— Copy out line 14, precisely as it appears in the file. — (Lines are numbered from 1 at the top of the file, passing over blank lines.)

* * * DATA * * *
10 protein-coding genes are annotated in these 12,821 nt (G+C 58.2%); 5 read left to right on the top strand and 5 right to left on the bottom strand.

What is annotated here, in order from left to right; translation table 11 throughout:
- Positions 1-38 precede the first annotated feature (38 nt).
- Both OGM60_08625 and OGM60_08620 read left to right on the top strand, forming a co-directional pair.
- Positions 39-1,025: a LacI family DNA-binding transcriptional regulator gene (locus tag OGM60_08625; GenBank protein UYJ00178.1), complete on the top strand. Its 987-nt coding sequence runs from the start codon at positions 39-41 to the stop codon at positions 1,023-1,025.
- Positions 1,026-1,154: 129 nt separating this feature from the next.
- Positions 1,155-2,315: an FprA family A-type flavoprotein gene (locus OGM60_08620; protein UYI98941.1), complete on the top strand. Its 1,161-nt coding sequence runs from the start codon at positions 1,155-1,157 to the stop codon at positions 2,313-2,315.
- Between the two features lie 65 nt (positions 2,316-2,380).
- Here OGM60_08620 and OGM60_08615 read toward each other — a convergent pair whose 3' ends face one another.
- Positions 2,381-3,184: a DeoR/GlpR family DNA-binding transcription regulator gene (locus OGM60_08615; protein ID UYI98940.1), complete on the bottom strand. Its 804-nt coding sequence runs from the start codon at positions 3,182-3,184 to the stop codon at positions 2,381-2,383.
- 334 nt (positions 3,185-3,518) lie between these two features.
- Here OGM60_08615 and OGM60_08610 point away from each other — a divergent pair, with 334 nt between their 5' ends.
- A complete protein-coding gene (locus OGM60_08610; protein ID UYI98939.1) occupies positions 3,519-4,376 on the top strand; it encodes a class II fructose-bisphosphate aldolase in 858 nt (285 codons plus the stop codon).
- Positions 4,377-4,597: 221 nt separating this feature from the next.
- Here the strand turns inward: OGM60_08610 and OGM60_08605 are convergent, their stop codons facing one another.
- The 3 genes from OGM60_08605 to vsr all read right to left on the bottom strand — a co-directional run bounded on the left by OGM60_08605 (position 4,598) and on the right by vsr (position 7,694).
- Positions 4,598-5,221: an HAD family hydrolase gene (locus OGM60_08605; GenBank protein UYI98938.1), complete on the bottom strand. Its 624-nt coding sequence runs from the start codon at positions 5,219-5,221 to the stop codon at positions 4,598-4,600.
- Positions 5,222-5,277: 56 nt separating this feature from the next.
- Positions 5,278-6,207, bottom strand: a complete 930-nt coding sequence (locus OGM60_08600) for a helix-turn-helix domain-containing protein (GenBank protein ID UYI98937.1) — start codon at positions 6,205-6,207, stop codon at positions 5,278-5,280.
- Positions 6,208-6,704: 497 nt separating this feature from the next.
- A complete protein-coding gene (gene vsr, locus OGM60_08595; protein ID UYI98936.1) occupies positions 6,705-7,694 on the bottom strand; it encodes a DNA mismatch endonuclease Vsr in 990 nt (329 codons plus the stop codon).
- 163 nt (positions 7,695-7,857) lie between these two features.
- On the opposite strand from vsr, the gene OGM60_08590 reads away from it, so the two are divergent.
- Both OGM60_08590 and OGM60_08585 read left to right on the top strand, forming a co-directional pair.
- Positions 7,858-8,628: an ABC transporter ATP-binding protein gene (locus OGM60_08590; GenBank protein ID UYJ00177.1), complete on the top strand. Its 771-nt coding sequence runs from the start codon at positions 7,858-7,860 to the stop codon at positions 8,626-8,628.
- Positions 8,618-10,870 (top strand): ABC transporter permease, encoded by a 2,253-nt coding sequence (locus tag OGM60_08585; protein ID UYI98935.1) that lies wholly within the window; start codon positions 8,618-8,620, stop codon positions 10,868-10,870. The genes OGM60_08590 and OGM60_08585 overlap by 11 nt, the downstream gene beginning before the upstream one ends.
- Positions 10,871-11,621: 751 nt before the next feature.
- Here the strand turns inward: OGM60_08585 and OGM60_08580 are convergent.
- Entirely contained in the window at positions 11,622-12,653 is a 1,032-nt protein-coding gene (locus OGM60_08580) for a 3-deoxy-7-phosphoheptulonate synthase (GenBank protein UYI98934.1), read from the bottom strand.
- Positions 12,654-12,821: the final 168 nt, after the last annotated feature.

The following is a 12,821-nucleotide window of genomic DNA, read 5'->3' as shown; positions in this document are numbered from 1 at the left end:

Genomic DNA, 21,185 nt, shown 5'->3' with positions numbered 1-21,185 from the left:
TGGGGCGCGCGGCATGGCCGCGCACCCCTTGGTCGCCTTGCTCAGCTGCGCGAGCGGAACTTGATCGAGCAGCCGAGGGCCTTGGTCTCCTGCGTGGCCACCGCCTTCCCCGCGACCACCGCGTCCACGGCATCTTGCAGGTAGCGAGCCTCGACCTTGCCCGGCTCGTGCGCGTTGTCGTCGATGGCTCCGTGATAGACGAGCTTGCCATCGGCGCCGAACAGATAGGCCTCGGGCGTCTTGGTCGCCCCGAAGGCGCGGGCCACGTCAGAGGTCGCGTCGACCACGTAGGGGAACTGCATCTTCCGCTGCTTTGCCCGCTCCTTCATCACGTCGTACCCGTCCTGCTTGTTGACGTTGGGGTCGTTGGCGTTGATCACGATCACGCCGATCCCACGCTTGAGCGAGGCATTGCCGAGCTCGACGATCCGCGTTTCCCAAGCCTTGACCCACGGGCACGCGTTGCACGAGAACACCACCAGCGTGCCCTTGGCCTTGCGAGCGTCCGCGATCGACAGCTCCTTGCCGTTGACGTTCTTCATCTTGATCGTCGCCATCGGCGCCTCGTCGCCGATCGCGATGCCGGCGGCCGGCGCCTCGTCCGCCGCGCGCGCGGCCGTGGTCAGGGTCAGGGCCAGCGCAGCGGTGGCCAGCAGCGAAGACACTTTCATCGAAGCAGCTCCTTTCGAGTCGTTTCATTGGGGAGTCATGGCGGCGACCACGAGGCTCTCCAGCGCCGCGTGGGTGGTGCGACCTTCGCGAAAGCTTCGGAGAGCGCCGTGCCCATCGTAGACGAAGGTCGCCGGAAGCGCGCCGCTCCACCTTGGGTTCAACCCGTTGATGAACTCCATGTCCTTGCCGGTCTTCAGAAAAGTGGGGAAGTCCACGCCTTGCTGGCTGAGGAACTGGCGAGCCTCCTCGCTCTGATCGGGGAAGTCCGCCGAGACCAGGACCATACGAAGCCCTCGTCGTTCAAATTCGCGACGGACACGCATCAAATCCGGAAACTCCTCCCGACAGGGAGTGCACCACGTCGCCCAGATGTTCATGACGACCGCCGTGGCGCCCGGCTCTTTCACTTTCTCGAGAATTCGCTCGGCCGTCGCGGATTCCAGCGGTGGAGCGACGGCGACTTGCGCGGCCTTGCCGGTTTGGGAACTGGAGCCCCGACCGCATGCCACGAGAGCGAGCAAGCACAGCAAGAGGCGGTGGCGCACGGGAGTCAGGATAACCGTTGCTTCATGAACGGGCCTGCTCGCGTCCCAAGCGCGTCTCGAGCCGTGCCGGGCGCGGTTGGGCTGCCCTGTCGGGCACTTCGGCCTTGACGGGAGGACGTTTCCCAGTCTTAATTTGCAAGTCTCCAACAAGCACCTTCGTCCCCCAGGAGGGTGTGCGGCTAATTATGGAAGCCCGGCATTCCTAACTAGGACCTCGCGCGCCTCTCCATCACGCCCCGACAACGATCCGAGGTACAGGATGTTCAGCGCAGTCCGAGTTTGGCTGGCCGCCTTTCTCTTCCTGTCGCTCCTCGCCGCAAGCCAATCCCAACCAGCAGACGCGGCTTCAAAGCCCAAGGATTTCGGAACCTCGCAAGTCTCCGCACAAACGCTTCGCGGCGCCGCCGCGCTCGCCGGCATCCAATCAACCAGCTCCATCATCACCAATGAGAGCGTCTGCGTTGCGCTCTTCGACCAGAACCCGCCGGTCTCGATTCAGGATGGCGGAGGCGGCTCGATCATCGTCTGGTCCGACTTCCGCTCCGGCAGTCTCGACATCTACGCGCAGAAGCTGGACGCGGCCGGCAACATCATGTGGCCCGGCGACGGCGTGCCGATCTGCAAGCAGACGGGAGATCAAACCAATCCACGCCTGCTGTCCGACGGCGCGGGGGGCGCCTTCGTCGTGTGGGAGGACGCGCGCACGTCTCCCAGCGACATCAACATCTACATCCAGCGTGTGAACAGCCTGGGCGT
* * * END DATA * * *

- Positions 4,377-4,597: 221 nt separating this feature from the next.